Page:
No sooner had Super Typhoon Saola said see you later, than Super Typhoon Haikui is saying hello.
In response, China's National Meteorological Center issued a red alert for typhoons at 10am on Sunday, September 3.
China has a four-tier weather warning system, with red representing the most severe warning, followed by orange, yellow and blue.
Haikui, the 11th typhoon of the year, made landfall in Taiwan on Sunday afternoon (the first typhoon to make landfall on Taiwan since August 2019), bringing strong winds and torrential rain, and injuring four.
It is now headed for the Chinese mainland, and is expected to land on the southeast coast, near the border of Guangdong and Fujian provinces, as a strong tropical storm.
The impact of Haikui is predicted to last for a few days, with heavy rainstorms expected and coastal areas on high alert.
Educational authorities in Guangdong's Shantou announced on Sunday that the city's nurseries, kindergartens, primary and secondary schools and off-campus education and training institutions would be closed from Monday.
In Fuzhou, Fujian Province, 29 reservoirs have been opened to cope with the effects of Haikui, having carried out pre-drainage and pre-discharge work in advance to lower water levels to cope with the heavy precipitation that Haikui is predicted to bring.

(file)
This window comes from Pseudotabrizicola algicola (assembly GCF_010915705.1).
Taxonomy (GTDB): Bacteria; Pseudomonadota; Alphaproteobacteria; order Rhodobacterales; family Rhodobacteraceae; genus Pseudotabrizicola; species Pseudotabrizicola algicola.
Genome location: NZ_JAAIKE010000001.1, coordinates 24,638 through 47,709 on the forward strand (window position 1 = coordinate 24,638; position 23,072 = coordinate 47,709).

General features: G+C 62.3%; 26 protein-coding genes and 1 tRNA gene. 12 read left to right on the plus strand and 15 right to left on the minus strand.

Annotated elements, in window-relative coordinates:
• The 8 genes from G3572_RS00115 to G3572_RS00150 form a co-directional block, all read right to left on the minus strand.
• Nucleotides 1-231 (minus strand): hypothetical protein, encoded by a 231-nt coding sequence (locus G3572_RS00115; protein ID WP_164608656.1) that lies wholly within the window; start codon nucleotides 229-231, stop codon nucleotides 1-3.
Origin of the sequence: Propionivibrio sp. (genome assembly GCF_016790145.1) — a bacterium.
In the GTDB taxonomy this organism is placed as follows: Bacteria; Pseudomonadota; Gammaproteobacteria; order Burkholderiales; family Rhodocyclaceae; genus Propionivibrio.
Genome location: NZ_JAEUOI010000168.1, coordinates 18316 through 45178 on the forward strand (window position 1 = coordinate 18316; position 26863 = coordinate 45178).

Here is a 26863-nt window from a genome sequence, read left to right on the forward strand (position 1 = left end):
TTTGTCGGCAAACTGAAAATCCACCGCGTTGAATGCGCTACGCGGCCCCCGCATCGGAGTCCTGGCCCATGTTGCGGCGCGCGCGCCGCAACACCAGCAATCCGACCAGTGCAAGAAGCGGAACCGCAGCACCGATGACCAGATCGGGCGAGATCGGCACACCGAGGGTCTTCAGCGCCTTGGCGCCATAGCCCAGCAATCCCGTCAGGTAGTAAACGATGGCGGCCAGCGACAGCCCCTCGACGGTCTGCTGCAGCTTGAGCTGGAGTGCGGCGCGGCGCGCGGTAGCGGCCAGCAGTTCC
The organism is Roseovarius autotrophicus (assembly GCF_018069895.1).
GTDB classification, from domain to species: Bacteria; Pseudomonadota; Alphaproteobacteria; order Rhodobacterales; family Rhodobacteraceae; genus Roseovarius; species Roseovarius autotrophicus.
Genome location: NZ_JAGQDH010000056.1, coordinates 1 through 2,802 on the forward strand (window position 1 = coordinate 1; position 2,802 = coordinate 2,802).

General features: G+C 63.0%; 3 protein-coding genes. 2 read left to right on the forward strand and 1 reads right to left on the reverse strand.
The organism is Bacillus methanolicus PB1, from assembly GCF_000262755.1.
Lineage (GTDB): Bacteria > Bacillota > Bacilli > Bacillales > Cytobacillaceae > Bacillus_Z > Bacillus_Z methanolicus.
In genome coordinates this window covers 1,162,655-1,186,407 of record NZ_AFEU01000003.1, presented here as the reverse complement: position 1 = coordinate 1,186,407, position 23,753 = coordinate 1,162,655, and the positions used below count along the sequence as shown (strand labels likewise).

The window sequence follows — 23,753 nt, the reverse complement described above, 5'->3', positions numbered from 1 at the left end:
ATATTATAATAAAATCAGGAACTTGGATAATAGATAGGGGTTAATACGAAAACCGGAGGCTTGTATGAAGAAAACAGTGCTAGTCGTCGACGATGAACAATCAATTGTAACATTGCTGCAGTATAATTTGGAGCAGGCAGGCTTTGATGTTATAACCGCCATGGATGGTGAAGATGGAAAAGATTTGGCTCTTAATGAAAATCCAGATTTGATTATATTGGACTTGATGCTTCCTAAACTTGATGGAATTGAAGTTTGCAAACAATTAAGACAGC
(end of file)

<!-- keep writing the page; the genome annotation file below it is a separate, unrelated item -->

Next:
Haikui has become the second typhoon to impact China in the last few days, with Typhoon Saola having made landfall in Zhuhai, Guangdong Province, at midnight on Friday, and again in Yangjiang, also in Guangdong, at noon on Saturday.
Saola brought strong winds and downpours to South China, with Hong Kong and several cities in Guangdong suspending public transportation and work and business activities.
Though Saola's impact is largely over, experts have warned against possible secondary disasters caused by sustained downpours (we're looking at you, Super Typhoon Haikui), including floods and flowing water, or falling objects.
At least 81 people have been killed in recent floods across China, with capital Beijing experiencing its heaviest rainfall for 140 years.
China has a long history of flooding, with climate change, dam building and inadequate planning regarding underground spaces having exacerbated the issue in recent times.
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[Cover image via NIAID-RML]